This post is part of a series on Advancing the Global Goals.
During the 71st session of the United Nations General Assembly this week, the international community reflects on the world’s most pressing challenges, and an opportunity to work together to address them. For me, health rises to the top of the list of problems—and the list of solutions.
A key part of the agenda of the Sustainable Development Goals (SDGs) is health—a precondition for sustainable development because it reduces poverty, drives economic progress, builds peaceful societies, and so much more.
When it came time for the world’s leaders to vote a year ago, universal health coverage (UHC)—the concept that every single person can and must have access to quality health services without incurring financial hardship—secured a place in the agenda with little fanfare or drama. But the path to that moment was long, and not without controversy. The idea of putting the health of the poorest first, not last, was until very recently deemed unrealistic and unaffordable.
It took unwavering ambition and an unshakable belief in the human right to health to reach that historic milestone last September: the Alma Ata Declaration in 1978, which named health a fundamental human right and a driver of development; the 2010 World Health Report on health systems financing, which showed how countries across the income spectrum can accelerate progress toward UHC; the 2012 United Nations Resolution on Universal Health Coverage, which is now commemorated annually on UHC Day, December 12.
When the new goals were finalized, I couldn’t help but reflect on the United States’ own decades-long efforts to achieve more equitable health systems, a journey I’m humbled to have been a part of. To me, the inclusion of UHC as a global target symbolized an important shift in how we think about delivering on the human right to health.
While nobody knows what challenges the world will face in years to come, we do know this: Investments in strong, equitable health systems will help us overcome those challenges and make communities more resilient and more inclusive. Over the past decade, health improvements—measured by the value of life-years gained—constituted nearly a quarter of full income growth in low- and middle-income countries.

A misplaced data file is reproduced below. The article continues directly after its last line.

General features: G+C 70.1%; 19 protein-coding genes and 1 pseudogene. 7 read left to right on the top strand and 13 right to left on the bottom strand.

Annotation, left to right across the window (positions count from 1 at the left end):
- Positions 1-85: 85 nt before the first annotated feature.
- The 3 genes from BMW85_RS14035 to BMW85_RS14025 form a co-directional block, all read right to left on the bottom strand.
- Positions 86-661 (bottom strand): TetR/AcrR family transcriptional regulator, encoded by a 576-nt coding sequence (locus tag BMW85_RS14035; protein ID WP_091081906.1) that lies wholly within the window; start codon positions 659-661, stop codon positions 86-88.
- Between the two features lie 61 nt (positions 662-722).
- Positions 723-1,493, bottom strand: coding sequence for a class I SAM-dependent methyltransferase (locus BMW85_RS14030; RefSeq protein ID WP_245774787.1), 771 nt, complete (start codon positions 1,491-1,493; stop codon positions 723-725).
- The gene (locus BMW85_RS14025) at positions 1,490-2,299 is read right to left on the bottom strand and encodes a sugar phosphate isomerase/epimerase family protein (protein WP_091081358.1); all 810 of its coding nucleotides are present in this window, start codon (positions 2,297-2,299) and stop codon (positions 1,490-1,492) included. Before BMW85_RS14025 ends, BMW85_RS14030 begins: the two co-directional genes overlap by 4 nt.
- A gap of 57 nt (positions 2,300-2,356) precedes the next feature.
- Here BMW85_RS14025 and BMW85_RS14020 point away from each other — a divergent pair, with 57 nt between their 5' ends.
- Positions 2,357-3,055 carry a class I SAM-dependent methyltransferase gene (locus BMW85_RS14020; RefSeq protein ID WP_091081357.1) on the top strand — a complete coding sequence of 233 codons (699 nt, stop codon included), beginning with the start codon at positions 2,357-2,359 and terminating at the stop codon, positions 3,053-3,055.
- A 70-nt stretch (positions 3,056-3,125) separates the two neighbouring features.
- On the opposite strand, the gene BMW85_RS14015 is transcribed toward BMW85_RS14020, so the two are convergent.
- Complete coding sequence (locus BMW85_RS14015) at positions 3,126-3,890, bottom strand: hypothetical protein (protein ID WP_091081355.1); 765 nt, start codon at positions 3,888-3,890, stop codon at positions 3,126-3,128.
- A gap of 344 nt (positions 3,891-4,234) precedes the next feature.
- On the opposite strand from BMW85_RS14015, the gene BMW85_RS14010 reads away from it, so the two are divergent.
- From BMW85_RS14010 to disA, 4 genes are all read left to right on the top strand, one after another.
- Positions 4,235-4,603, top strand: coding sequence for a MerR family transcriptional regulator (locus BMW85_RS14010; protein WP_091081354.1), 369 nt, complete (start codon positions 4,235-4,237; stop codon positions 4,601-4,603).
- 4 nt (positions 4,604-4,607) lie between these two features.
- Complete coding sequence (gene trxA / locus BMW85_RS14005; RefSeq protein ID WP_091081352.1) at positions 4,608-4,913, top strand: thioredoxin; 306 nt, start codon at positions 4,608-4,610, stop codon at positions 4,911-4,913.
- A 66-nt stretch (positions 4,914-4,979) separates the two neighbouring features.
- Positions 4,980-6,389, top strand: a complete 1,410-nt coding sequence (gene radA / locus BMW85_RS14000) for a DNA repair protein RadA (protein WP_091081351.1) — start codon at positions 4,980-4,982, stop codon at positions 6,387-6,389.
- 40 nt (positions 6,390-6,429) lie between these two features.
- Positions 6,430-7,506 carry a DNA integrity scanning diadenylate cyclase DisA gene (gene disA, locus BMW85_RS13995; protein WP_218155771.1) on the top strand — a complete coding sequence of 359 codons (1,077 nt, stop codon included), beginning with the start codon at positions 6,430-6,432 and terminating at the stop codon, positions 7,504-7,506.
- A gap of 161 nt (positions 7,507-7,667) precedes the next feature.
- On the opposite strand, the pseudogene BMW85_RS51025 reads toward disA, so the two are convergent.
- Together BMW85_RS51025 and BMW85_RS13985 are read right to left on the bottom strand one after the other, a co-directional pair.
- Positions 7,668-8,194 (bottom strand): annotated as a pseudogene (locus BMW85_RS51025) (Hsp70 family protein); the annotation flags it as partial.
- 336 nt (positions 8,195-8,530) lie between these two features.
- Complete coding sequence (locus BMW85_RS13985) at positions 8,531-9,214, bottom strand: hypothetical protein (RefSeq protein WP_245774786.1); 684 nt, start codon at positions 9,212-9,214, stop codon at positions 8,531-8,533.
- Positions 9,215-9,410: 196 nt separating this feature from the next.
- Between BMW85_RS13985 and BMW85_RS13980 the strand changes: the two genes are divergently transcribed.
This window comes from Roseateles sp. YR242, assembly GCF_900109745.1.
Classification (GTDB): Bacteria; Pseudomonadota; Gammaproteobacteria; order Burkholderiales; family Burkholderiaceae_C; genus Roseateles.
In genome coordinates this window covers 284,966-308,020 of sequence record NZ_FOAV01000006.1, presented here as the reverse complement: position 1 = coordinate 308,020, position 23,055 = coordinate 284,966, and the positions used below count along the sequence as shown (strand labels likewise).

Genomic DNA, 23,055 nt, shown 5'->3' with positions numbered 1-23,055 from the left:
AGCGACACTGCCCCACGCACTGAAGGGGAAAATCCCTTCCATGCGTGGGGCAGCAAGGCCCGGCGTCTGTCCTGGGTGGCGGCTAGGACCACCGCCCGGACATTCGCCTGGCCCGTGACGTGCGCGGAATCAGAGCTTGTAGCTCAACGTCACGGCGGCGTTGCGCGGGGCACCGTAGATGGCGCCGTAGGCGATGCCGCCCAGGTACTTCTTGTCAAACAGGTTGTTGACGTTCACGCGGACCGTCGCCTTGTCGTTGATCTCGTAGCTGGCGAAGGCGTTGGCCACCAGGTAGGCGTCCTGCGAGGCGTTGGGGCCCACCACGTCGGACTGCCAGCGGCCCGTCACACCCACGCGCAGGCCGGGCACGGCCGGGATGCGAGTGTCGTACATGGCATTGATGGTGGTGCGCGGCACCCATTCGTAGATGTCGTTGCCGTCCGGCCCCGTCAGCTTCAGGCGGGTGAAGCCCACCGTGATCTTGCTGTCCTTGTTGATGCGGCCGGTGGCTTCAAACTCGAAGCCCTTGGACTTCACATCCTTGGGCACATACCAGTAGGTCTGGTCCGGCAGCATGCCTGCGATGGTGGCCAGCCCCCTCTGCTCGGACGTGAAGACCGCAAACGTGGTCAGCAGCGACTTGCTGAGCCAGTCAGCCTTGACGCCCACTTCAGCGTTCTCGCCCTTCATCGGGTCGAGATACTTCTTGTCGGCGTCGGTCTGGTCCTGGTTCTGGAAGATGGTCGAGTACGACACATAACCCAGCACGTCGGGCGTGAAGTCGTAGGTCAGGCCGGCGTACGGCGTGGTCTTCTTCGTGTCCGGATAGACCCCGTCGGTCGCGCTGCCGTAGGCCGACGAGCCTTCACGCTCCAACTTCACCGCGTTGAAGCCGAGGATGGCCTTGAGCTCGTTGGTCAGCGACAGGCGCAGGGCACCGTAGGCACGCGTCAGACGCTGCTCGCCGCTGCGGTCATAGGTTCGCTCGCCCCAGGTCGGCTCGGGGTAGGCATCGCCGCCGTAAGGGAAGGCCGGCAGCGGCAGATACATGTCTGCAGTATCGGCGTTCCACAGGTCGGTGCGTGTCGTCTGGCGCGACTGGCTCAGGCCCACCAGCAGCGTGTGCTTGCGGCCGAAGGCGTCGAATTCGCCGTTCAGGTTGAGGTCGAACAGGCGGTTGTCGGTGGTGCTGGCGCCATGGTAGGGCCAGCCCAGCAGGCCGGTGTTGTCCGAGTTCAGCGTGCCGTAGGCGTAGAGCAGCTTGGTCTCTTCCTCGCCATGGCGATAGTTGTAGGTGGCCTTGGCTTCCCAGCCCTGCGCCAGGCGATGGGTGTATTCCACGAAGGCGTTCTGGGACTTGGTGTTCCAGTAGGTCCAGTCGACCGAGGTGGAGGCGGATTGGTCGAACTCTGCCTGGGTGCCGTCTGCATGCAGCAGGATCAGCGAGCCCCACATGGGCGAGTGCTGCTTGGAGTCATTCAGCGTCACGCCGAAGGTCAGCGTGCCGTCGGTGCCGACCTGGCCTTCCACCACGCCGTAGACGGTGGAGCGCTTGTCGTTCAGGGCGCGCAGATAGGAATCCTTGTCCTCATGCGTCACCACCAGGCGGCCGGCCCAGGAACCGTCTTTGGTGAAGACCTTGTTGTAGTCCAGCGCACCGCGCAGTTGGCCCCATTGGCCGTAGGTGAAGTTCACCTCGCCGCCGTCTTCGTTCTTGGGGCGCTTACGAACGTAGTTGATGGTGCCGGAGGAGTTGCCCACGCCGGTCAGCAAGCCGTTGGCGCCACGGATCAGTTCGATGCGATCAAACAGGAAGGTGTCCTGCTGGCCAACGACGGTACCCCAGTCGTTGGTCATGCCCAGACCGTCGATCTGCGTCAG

It’s clear that investing in health is both right and smart.
To achieve the bold goal of health for all and all the powerful benefits it brings, we must find new ways to stay ambitious and drive action. The Rockefeller Foundation is proud to support the International Health Partnership’s transition into the International Health Partnership for UHC 2030, a new body that will coordinate global advocacy, action, and accountability to ensure progress toward UHC continues.
This transformation will be announced today by Dr. Margaret Chan, Director-General of the World Health Organization (WHO), at a high-level event we co-hosted at The Rockefeller Foundation with the International Health Partnership, the WHO, the World Bank Group and the governments of Thailand, South Africa, Japan, Kenya, Indonesia, and Chile.
The UHC movement has come a long way since Alma Ata, and that deserves to be celebrated. But millions are still waiting for health care. Now is the time to push ourselves even further—to deliver on the ambitious agenda laid out by the SDGs—to ensure that everyone, everywhere, can access the quality and affordable health services they need and deserve.